9.51 p.m.


I am sure the Committee will acquit me of any desire to keep any facts from them, and I do not think there will be support in any part of the Committee for the suggestion that I am not in favour of the Clause which I am moving. I was asked for an explanation of the Clause, and I contented myself with giving that explanation without advancing arguments in favour of it. The right hon. Member for Keighley (Mr. Lees-Smith) asked me—and he quoted the relevant section of Erskine May's work—whether there was now a definite assurance that the undertaking given to the President of the Board of Trade by the British Iron and Steel Federation would be laid. Certainly, unquestionably. This type of undertaking has not infrequently been given in connection with Import Duties Advisory Committee Orders. I have myself at this Box moved a number of such Orders, in regard to which there have been undertakings given by the makers that consumers' interests would not be allowed to suffer and that prices would not be raised, and I have not infrequently quoted from undertakings of that kind without the question of the documents being laid being raised. I was under the impression, obviously wrongly, from the quotations which the right hon. Member opposite made, that where I was dealing with a matter of that sort there was less formality than where one was referring to a State paper. I have been corrected in that matter; I recognise it at once, and I give the undertaking that that document shall be laid.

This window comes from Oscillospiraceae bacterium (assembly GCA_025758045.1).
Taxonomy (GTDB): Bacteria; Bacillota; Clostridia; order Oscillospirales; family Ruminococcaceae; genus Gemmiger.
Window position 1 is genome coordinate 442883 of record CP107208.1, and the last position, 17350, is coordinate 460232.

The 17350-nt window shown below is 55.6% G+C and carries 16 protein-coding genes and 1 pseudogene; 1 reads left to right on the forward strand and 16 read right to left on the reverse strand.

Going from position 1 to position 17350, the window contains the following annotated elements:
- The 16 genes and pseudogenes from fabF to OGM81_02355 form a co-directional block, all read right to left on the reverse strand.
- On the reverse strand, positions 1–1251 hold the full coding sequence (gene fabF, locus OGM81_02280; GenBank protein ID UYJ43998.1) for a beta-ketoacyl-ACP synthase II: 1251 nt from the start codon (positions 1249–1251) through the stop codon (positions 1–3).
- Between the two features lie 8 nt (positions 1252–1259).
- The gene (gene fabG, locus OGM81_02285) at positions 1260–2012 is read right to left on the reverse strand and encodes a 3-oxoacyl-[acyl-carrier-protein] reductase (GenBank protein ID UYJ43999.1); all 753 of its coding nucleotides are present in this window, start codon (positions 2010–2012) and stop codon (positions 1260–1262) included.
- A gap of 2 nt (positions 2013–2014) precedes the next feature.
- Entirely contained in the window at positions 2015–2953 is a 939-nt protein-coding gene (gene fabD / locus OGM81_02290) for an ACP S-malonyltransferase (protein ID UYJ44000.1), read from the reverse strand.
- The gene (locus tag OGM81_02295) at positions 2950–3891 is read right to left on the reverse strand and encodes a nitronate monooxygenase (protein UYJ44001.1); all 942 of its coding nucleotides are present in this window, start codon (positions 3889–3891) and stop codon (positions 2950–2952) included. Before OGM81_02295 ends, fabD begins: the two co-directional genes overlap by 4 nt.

As part of a White Paper?